Reflecting on Your Practice

By Nancy Mikhail

I decided to write about reflection because I recently began mentoring student teachers, which is causing me to reminisce about my own student teaching. One of the many things that I remember about student teaching is the fact that I reflected so much and how my mentor at the time explained how important that was. And it was. It helped me become a better, more cognizant, and thoughtful teacher.

How many of us actually take the time at the end of each day and reflect on what happened? Did students learn the material? Which students struggled and why? What can I do better next time? All of these questions are vital in order to increase teacher and student productivity and successfulness. These questions could be answered on the drive home, as you unwind after students left the for the day, or before you call it a night. What I’m saying is you don’t have to spend an hour writing your thoughts. Just 10-15 minutes a day will suffice in order to increase success.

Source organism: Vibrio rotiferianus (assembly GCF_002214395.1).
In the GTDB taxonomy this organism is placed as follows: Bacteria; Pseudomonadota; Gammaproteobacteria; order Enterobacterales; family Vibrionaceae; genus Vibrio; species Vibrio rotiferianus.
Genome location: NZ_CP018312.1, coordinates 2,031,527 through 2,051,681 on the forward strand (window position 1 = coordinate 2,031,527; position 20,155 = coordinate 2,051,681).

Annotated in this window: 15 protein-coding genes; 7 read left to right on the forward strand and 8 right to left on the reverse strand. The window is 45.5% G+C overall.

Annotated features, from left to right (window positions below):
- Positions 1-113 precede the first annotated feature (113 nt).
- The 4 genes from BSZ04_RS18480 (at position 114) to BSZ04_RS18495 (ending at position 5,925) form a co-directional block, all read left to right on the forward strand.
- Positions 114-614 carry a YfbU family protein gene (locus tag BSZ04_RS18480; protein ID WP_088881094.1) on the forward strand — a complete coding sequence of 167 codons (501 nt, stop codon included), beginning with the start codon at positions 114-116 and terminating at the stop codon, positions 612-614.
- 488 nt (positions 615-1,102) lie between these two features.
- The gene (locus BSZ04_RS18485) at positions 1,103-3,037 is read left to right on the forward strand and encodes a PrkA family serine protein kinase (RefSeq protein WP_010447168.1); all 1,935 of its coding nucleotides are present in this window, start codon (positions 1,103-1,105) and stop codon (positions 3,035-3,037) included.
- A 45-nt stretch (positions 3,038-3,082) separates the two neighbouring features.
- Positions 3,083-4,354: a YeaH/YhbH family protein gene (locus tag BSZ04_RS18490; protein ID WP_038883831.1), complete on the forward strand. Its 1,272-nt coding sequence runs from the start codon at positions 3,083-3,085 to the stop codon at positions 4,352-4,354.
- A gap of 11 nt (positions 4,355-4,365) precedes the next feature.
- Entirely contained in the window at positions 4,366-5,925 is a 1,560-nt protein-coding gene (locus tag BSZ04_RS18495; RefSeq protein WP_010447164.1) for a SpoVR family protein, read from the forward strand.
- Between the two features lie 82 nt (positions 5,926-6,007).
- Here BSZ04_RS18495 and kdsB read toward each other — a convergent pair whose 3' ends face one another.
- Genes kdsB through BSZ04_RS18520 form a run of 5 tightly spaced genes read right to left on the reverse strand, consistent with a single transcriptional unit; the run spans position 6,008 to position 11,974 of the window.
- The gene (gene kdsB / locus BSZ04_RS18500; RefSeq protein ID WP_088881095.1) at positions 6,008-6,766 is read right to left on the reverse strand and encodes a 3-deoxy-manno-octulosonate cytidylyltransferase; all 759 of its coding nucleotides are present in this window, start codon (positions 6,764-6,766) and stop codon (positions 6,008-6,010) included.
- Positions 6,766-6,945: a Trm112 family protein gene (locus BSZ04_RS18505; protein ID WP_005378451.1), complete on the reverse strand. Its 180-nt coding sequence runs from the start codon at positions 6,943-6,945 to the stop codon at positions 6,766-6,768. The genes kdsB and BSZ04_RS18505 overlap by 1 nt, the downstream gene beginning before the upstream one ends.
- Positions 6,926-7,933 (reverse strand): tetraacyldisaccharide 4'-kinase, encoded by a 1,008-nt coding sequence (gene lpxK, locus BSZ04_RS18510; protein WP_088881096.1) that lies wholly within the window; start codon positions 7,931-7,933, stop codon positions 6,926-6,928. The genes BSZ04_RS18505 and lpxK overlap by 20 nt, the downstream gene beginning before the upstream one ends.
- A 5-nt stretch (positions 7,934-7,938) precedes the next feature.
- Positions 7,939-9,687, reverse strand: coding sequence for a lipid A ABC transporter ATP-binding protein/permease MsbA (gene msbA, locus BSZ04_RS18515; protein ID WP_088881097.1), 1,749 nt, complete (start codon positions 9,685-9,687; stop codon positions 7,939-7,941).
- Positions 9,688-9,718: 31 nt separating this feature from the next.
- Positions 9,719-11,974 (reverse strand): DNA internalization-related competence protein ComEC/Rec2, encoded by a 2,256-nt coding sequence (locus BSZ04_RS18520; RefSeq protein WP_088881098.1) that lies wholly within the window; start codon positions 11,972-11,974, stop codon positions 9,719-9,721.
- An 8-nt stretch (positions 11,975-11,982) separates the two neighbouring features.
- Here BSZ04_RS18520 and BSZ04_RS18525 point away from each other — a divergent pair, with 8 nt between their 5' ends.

Throughout the day, you are making decisions. Most decisions are quick and on the spot, but some require you to take a step back and think about it. Lana M. Danielson writes about Fostering Reflection  and says, “Because of their ability to reflect, great teachers know not only what to do, but also why.” Great teachers have a purpose when teaching and their activities, procedures, and assignments have a reason.

Cultivating the Skill of Reflection

Utilize your Colleagues

Take advantage of the most valuable resources around you: your peer teachers! Discussing lessons with them will help you talk about what went well and what worked. Talking through your lessons will allow you to swap ideas with one another.

Write it Down

I know this may seem like more work, however it can be really helpful to write down your positives and negatives so you can continue to grow your teaching practice.

Have a List of Questions 

Refer to a list of questions to ask yourself at the end of a lesson or end of the day. Danielson suggests these questions:

What worked in this lesson? How do I know?

What would I do the same or differently if I could reteach this lesson? Why?

What root cause might be prompting or perpetuating this student behavior?

What do I believe about how students learn? How does this belief influence my instruction?

What data do I need to make an informed decision about this problem?

Is this the most efficient way to accomplish this task?

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